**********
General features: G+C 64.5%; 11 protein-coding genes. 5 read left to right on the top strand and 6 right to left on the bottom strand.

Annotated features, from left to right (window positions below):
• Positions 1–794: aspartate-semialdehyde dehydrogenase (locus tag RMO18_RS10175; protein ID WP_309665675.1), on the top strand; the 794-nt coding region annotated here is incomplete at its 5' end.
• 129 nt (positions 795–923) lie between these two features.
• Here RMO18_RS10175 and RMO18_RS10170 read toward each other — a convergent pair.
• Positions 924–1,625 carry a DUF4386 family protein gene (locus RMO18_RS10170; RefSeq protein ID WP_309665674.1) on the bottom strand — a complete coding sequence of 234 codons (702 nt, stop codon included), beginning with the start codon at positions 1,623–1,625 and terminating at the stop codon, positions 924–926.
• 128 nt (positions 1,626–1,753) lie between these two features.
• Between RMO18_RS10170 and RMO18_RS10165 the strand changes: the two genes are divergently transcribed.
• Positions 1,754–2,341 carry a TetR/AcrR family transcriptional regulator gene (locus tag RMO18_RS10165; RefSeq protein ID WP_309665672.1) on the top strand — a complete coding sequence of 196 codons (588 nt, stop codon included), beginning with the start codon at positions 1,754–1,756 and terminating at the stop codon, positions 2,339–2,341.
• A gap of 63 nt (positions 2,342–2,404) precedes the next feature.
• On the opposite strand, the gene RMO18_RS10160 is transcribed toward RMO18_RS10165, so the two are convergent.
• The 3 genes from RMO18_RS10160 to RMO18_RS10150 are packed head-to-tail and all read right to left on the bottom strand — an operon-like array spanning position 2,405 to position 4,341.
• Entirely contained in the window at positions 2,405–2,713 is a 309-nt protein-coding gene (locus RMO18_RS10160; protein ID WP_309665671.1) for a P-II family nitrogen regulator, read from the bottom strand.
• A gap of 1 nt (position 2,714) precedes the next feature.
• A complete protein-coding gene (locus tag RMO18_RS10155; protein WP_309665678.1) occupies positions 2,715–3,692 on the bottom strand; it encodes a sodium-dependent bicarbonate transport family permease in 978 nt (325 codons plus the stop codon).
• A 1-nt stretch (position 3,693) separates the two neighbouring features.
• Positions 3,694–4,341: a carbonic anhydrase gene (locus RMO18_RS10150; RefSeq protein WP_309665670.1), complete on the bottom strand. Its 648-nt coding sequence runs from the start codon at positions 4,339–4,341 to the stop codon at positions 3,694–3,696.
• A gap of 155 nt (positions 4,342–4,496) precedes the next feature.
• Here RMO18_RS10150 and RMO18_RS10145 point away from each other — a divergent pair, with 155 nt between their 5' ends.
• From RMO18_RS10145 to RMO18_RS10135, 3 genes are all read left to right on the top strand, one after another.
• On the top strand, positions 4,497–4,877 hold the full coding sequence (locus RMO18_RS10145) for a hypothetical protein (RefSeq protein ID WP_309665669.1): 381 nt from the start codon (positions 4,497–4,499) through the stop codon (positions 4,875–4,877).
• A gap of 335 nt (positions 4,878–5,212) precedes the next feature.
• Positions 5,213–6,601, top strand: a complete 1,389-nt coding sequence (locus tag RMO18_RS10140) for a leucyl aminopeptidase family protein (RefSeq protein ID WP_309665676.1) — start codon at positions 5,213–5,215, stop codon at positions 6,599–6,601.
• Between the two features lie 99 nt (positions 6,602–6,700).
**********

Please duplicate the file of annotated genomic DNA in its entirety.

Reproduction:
General features: G+C 64.5%; 11 protein-coding genes. 5 read left to right on the top strand and 6 right to left on the bottom strand.

Annotated features, from left to right (window positions below):
• Positions 1–794: aspartate-semialdehyde dehydrogenase (locus tag RMO18_RS10175; protein ID WP_309665675.1), on the top strand; the 794-nt coding region annotated here is incomplete at its 5' end.
• 129 nt (positions 795–923) lie between these two features.
• Here RMO18_RS10175 and RMO18_RS10170 read toward each other — a convergent pair.
• Positions 924–1,625 carry a DUF4386 family protein gene (locus RMO18_RS10170; RefSeq protein ID WP_309665674.1) on the bottom strand — a complete coding sequence of 234 codons (702 nt, stop codon included), beginning with the start codon at positions 1,623–1,625 and terminating at the stop codon, positions 924–926.
• 128 nt (positions 1,626–1,753) lie between these two features.
• Between RMO18_RS10170 and RMO18_RS10165 the strand changes: the two genes are divergently transcribed.
• Positions 1,754–2,341 carry a TetR/AcrR family transcriptional regulator gene (locus tag RMO18_RS10165; RefSeq protein ID WP_309665672.1) on the top strand — a complete coding sequence of 196 codons (588 nt, stop codon included), beginning with the start codon at positions 1,754–1,756 and terminating at the stop codon, positions 2,339–2,341.
• A gap of 63 nt (positions 2,342–2,404) precedes the next feature.
• On the opposite strand, the gene RMO18_RS10160 is transcribed toward RMO18_RS10165, so the two are convergent.
• The 3 genes from RMO18_RS10160 to RMO18_RS10150 are packed head-to-tail and all read right to left on the bottom strand — an operon-like array spanning position 2,405 to position 4,341.
• Entirely contained in the window at positions 2,405–2,713 is a 309-nt protein-coding gene (locus RMO18_RS10160; protein ID WP_309665671.1) for a P-II family nitrogen regulator, read from the bottom strand.
• A gap of 1 nt (position 2,714) precedes the next feature.
• A complete protein-coding gene (locus tag RMO18_RS10155; protein WP_309665678.1) occupies positions 2,715–3,692 on the bottom strand; it encodes a sodium-dependent bicarbonate transport family permease in 978 nt (325 codons plus the stop codon).
• A 1-nt stretch (position 3,693) separates the two neighbouring features.
• Positions 3,694–4,341: a carbonic anhydrase gene (locus RMO18_RS10150; RefSeq protein WP_309665670.1), complete on the bottom strand. Its 648-nt coding sequence runs from the start codon at positions 4,339–4,341 to the stop codon at positions 3,694–3,696.
• A gap of 155 nt (positions 4,342–4,496) precedes the next feature.
• Here RMO18_RS10150 and RMO18_RS10145 point away from each other — a divergent pair, with 155 nt between their 5' ends.
• From RMO18_RS10145 to RMO18_RS10135, 3 genes are all read left to right on the top strand, one after another.
• On the top strand, positions 4,497–4,877 hold the full coding sequence (locus RMO18_RS10145) for a hypothetical protein (RefSeq protein ID WP_309665669.1): 381 nt from the start codon (positions 4,497–4,499) through the stop codon (positions 4,875–4,877).
• A gap of 335 nt (positions 4,878–5,212) precedes the next feature.
• Positions 5,213–6,601, top strand: a complete 1,389-nt coding sequence (locus tag RMO18_RS10140) for a leucyl aminopeptidase family protein (RefSeq protein ID WP_309665676.1) — start codon at positions 5,213–5,215, stop codon at positions 6,599–6,601.
• Between the two features lie 99 nt (positions 6,602–6,700).